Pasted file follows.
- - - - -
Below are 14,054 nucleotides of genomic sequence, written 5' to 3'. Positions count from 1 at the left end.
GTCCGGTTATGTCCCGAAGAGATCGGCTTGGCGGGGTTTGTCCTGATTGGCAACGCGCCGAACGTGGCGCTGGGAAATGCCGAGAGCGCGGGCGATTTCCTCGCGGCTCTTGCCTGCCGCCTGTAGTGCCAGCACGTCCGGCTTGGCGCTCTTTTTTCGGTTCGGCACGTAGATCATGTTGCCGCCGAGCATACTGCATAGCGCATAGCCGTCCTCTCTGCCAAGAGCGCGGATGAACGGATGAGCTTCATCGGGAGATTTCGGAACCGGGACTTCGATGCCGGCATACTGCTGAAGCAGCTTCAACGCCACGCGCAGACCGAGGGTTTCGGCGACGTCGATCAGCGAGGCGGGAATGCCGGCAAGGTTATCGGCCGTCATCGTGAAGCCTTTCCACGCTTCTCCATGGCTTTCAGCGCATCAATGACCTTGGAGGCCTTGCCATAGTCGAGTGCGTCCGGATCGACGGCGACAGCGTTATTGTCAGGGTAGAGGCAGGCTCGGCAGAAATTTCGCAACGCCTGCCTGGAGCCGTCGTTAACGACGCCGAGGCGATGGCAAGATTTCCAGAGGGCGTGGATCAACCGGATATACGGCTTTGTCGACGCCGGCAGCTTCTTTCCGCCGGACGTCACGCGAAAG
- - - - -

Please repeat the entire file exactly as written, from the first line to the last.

Below are 14,054 nucleotides of genomic sequence, written 5' to 3'. Positions count from 1 at the left end.
GTCCGGTTATGTCCCGAAGAGATCGGCTTGGCGGGGTTTGTCCTGATTGGCAACGCGCCGAACGTGGCGCTGGGAAATGCCGAGAGCGCGGGCGATTTCCTCGCGGCTCTTGCCTGCCGCCTGTAGTGCCAGCACGTCCGGCTTGGCGCTCTTTTTTCGGTTCGGCACGTAGATCATGTTGCCGCCGAGCATACTGCATAGCGCATAGCCGTCCTCTCTGCCAAGAGCGCGGATGAACGGATGAGCTTCATCGGGAGATTTCGGAACCGGGACTTCGATGCCGGCATACTGCTGAAGCAGCTTCAACGCCACGCGCAGACCGAGGGTTTCGGCGACGTCGATCAGCGAGGCGGGAATGCCGGCAAGGTTATCGGCCGTCATCGTGAAGCCTTTCCACGCTTCTCCATGGCTTTCAGCGCATCAATGACCTTGGAGGCCTTGCCATAGTCGAGTGCGTCCGGATCGACGGCGACAGCGTTATTGTCAGGGTAGAGGCAGGCTCGGCAGAAATTTCGCAACGCCTGCCTGGAGCCGTCGTTAACGACGCCGAGGCGATGGCAAGATTTCCAGAGGGCGTGGATCAACCGGATATACGGCTTTGTCGACGCCGGCAGCTTCTTTCCGCCGGACGTCACGCGAAAG